Despite mounting fears of another housing crash, a deep dive into the data reveals a market fundamentally different from the one in 2007.
Since the Great Recession we’ve seen the longest-running economic recovery in U.S. history. It has left many nervously anticipating a stock market bust or housing crash. From 1854 to 2009, there were 33 business cycles with the upswing lasting 3.2 years on average followed by a 1.5 year correction.
So after a decade of record-setting growth across the board, some investors are apprehensive that the end must be near. Fallout from the housing bubble was so catastrophic, analysts are hyper-vigilant for signs of another crash.
But other than minor blips and bumps that have traumatized forecasters spooked, the pertinent data reveal strong fundamentals and quite sober residential real estate prices. It appears we’ve learned our lesson.
National Association of Realtors economist Lawrence Yun sounded the housing bubble alarm earlier this month:
Incremental price increases are to be expected, but the housing market has been seeing reacceleration in home prices as more buyers want to take on lower interest rates in the midst of insufficient supply. Unfortunately, income and wages are not rising as fast and will make it difficult to buy once rates rise.
But this is only technically true according to a slice of the data that’s so narrowly bounded it obfuscates the big picture.
The growth in housing prices dramatically outpaced growth in real median income during the housing bubble that precipitated the Great Recession. Not so during the real estate recovery of recent years.
In Q1 2007 the median sales price of houses sold in the United States (MSPUS) peaked at $257,400. That represented a 38% increase in housing prices over the previous four years. Meanwhile, real median U.S. household income grew by only 2.8% over the same period.
By contrast the last four years of growth in real estate prices have been far more modest. MSPUS has increased only 5% in the last four years from Q3 2015 to Q3 2019. Over the same time period, median household income has actually outpaced the growth in housing prices with a 7.5% increase.
MSPUS, Q1 2003: 186,000
MSPUS, Q1 2007: 257,400
Median Income, 2003: 59,286
Median Income, 2007: 60,985
MSPUS, Q3 2015: 295,800
MSPUS, Q3 2019: 310,900
Median Income, 2015: 59,901 (US Census Bureau)
Median Income, 2018: 63,179 (US Census Bureau)
Median Income, 2019: 64,430 (Sentier Research)
Median sales prices and income are not the averages, but the most likely value that would turn up if you selected a house sale or household income at random from the entire United States. These figures are useful here to cancel out the effect of outliers at the extreme ends of the distribution.
The data is all sourced from the U.S. Census Bureau via the St. Louis Federal Reserve at the links in the sub-heading above. One exception: 2018 is the most recent year for which the US Census Bureau has real median household income figures. The 2019 median income figure is for June 2019, based on a report by Sentier Research, a firm led by former census officials.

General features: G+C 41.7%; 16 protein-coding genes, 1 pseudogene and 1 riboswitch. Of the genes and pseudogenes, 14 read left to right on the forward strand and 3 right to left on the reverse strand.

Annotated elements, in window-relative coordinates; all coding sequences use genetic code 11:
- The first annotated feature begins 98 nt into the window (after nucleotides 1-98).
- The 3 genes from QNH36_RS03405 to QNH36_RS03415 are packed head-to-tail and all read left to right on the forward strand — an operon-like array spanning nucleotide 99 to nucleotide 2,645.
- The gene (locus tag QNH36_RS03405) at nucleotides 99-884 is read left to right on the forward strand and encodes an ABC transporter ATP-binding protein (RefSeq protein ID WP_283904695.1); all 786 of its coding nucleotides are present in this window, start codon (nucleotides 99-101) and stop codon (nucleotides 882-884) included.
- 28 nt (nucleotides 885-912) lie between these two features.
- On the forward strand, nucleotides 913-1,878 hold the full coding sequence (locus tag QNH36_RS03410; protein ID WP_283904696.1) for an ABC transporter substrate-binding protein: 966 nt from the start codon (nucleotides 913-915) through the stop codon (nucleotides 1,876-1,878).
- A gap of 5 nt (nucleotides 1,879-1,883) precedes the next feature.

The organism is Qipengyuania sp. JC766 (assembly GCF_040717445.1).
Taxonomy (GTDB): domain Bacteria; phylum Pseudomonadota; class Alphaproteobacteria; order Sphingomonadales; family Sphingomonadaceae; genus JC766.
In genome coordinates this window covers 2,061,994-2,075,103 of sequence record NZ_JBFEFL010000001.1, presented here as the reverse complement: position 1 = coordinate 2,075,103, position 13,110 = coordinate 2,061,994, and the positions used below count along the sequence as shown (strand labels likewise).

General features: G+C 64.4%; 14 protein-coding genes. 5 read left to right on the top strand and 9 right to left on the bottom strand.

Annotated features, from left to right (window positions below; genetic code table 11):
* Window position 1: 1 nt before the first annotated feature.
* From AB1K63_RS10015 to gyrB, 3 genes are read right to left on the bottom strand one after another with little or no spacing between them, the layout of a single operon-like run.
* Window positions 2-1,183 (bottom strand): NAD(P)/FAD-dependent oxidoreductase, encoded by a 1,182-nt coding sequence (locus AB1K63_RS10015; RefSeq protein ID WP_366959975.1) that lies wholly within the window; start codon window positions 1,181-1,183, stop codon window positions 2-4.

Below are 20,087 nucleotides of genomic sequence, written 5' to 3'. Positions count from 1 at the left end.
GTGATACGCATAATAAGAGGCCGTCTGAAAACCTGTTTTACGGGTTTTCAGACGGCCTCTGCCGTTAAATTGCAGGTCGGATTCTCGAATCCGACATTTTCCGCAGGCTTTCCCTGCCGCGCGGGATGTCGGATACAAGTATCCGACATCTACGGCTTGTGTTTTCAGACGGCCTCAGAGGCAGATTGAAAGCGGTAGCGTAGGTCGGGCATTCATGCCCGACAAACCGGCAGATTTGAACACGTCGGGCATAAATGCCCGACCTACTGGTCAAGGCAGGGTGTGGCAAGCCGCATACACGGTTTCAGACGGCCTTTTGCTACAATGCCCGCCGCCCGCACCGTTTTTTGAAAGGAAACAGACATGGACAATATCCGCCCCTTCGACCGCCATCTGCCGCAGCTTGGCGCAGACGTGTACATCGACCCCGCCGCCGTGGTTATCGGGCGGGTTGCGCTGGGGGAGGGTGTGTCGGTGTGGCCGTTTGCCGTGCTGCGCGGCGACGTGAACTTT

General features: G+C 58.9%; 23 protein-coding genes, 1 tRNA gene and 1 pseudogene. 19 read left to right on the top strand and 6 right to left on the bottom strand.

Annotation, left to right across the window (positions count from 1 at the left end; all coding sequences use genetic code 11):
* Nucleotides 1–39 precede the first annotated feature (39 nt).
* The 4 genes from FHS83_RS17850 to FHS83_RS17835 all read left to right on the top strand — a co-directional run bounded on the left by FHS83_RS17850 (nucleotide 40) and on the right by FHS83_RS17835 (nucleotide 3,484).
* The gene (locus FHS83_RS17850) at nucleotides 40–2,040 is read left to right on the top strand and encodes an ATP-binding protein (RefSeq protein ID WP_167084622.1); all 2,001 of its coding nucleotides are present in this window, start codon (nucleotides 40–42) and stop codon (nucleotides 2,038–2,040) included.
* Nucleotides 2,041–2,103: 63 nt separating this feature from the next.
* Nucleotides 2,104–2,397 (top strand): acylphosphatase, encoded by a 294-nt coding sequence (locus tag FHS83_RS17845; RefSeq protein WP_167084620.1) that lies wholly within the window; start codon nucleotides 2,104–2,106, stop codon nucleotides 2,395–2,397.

Another key metric that suggests housing prices reflect a healthy recovery is the ratio of housing prices to rents. The ratio is as important to assessing real estate values as P/E ratios are to assessing stocks.
Many of the most cited media reports on housing in recent weeks focus on the up or down movement of one metric on a very short time scale. This cannot produce a very deep understanding of the housing market. Therefore this shallow level of analysis cannot marshal any reliably predictive powers.
What is a house actually worth technically, financially speaking? What the last guy paid for it? What the next “greater fool” will pay for it during a bubble?
The sales comparison approach to valuing residential real estate amplified the perverse incentives created by housing lenders like Fannie Mae and Freddie Mac. And it served to justify speculative home purchases by greedy and naive borrowers who thought they couldn’t lose.
In contrast to the Ponzi-like “greater fool” thinking, the Capital Asset and Pricing Model / Income Approach to valuing real estate says a house is worth the cash flow it could generate from rent.
In Q1 2007 the median house price was $257,400. According to the U.S. Census Bureau (via YCharts) the US median asking rent was $659 in Q1 2007. Annualized to $7,908 for a 12-month lease, the price to rent ratio overall was 32.25 just before the housing crash.
In Q3 2019 the median house price was $310,900, and the U.S. median asking rent was $1,002. Annualized to $12,024 for a 12-month lease, the price to rent ratio overall sits at 25.85. So housing prices are more modest today than during the bubble.
This article was edited by Sam Bourgi.
Last modified: November 27, 2019 2:16 PM UTC